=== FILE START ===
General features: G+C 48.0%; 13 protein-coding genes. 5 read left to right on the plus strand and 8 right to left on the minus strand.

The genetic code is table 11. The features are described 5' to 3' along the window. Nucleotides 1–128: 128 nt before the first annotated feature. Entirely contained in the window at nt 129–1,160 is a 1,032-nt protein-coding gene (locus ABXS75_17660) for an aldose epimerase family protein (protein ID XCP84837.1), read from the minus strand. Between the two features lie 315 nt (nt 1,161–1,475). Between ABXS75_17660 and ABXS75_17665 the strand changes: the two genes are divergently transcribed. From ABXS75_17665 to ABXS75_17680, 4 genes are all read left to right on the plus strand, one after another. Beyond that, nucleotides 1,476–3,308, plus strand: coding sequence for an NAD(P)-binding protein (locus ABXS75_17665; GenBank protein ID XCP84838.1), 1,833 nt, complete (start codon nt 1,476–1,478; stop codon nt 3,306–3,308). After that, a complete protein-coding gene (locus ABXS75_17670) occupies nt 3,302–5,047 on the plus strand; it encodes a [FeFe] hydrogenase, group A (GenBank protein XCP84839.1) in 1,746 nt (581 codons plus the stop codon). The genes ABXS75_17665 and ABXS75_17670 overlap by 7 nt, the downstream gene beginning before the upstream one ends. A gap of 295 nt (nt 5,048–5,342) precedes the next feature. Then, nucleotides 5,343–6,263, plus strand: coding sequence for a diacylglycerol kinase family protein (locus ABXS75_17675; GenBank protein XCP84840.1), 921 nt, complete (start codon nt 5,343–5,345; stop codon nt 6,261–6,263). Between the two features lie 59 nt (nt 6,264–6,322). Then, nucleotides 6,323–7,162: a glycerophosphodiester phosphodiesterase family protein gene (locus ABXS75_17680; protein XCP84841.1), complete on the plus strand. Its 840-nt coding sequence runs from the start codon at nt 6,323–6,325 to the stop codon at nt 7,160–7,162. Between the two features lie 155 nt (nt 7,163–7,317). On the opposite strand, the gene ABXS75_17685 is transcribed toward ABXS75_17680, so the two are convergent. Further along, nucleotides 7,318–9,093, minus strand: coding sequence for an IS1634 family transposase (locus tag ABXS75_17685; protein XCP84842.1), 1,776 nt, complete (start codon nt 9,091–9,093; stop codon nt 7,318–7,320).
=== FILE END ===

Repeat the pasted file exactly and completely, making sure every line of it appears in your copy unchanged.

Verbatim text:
General features: G+C 48.0%; 13 protein-coding genes. 5 read left to right on the plus strand and 8 right to left on the minus strand.

The genetic code is table 11. The features are described 5' to 3' along the window. Nucleotides 1–128: 128 nt before the first annotated feature. Entirely contained in the window at nt 129–1,160 is a 1,032-nt protein-coding gene (locus ABXS75_17660) for an aldose epimerase family protein (protein ID XCP84837.1), read from the minus strand. Between the two features lie 315 nt (nt 1,161–1,475). Between ABXS75_17660 and ABXS75_17665 the strand changes: the two genes are divergently transcribed. From ABXS75_17665 to ABXS75_17680, 4 genes are all read left to right on the plus strand, one after another. Beyond that, nucleotides 1,476–3,308, plus strand: coding sequence for an NAD(P)-binding protein (locus ABXS75_17665; GenBank protein ID XCP84838.1), 1,833 nt, complete (start codon nt 1,476–1,478; stop codon nt 3,306–3,308). After that, a complete protein-coding gene (locus ABXS75_17670) occupies nt 3,302–5,047 on the plus strand; it encodes a [FeFe] hydrogenase, group A (GenBank protein XCP84839.1) in 1,746 nt (581 codons plus the stop codon). The genes ABXS75_17665 and ABXS75_17670 overlap by 7 nt, the downstream gene beginning before the upstream one ends. A gap of 295 nt (nt 5,048–5,342) precedes the next feature. Then, nucleotides 5,343–6,263, plus strand: coding sequence for a diacylglycerol kinase family protein (locus ABXS75_17675; GenBank protein XCP84840.1), 921 nt, complete (start codon nt 5,343–5,345; stop codon nt 6,261–6,263). Between the two features lie 59 nt (nt 6,264–6,322). Then, nucleotides 6,323–7,162: a glycerophosphodiester phosphodiesterase family protein gene (locus ABXS75_17680; protein XCP84841.1), complete on the plus strand. Its 840-nt coding sequence runs from the start codon at nt 6,323–6,325 to the stop codon at nt 7,160–7,162. Between the two features lie 155 nt (nt 7,163–7,317). On the opposite strand, the gene ABXS75_17685 is transcribed toward ABXS75_17680, so the two are convergent. Further along, nucleotides 7,318–9,093, minus strand: coding sequence for an IS1634 family transposase (locus tag ABXS75_17685; protein XCP84842.1), 1,776 nt, complete (start codon nt 9,091–9,093; stop codon nt 7,318–7,320).